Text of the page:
Contracts define how different parts of a distributed system should interact and media types play an important part in contracts.
We can use many standardized media type specifications or create new media types to fit our domain.
Standardized media types (e.g., XHTML or Atom) are well-defined and widely understood. Since many systems support these standardized media types, interoperability between them can be easily achieved by using them.
Custom media types help us to add application specific semantics on the top of generic media types handlers. Jim Webber mentioned a nice example in his blog about custom media type:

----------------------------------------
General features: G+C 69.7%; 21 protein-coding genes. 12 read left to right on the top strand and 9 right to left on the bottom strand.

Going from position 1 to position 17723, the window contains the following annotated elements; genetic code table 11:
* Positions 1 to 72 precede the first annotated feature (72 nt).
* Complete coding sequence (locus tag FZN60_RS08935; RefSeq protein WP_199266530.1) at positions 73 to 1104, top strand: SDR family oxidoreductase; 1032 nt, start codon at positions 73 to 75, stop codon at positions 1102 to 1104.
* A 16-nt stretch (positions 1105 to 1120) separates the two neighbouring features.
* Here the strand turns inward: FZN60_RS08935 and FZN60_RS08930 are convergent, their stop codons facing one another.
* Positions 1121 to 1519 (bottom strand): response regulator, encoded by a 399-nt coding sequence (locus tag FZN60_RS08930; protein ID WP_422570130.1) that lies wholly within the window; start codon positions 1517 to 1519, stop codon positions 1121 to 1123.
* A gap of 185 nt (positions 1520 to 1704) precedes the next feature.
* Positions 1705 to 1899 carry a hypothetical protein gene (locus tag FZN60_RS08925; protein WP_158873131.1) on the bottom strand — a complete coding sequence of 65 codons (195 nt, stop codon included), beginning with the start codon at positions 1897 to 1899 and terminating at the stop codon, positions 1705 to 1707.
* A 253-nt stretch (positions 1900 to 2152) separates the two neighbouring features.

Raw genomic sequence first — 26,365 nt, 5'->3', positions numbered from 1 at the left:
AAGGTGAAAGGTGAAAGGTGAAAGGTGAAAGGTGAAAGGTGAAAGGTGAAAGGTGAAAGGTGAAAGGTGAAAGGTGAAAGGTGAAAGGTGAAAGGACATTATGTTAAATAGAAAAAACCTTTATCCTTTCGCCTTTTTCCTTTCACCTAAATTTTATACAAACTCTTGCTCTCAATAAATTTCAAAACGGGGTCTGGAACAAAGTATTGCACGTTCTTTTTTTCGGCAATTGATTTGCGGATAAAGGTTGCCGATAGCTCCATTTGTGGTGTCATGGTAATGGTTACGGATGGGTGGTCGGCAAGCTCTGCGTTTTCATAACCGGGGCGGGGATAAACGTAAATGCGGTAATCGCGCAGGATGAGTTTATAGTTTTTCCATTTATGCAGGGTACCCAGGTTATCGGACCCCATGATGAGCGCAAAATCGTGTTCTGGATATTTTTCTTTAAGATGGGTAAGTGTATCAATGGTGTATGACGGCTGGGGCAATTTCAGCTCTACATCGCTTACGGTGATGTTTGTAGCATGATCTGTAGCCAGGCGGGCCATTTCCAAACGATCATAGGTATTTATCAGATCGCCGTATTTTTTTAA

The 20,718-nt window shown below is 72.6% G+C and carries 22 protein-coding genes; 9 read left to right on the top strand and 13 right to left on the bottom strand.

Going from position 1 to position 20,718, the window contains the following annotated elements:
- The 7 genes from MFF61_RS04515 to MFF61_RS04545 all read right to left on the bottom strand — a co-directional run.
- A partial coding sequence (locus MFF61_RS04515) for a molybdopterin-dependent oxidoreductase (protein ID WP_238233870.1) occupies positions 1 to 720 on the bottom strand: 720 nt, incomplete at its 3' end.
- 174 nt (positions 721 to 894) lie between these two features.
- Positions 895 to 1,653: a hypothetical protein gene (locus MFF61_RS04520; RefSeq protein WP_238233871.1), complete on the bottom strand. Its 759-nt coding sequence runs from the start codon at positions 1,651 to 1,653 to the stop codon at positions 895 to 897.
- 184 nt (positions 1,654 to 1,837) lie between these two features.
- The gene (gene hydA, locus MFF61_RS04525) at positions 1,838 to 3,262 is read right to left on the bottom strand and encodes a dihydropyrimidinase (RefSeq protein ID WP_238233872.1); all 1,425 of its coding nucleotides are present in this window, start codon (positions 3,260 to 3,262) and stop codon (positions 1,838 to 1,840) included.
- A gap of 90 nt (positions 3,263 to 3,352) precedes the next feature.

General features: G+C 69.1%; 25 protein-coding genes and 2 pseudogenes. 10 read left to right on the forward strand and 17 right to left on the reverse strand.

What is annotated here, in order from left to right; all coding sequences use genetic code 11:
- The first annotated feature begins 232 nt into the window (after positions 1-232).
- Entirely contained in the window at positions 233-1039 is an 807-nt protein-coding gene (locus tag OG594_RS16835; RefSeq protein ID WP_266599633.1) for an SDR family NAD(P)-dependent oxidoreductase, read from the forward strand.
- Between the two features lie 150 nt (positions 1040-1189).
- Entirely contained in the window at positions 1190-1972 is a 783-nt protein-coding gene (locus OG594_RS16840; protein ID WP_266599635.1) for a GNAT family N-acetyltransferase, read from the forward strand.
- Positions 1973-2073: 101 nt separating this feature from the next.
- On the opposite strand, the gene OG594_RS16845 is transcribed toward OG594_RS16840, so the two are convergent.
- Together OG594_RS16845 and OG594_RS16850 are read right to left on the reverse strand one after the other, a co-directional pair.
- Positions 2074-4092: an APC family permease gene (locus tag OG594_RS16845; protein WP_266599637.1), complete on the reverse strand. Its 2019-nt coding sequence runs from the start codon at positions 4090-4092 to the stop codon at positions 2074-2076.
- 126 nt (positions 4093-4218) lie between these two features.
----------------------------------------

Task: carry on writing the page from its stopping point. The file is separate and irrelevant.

"For example, if you get an Atom representation, then you automatically understand (globally) how to interpret the atom:link links within; with a custom hypermedia type (... application/restbucks+xml) you automatically understand (within the Restbucks context) how to interpret links; but for application/xml you have no idea how to extract hypermedia controls unless you have some prior knowledge of the schema."
Reference: REST in Practice - Jim Webber, Savas Parastatidis and Ian Robinson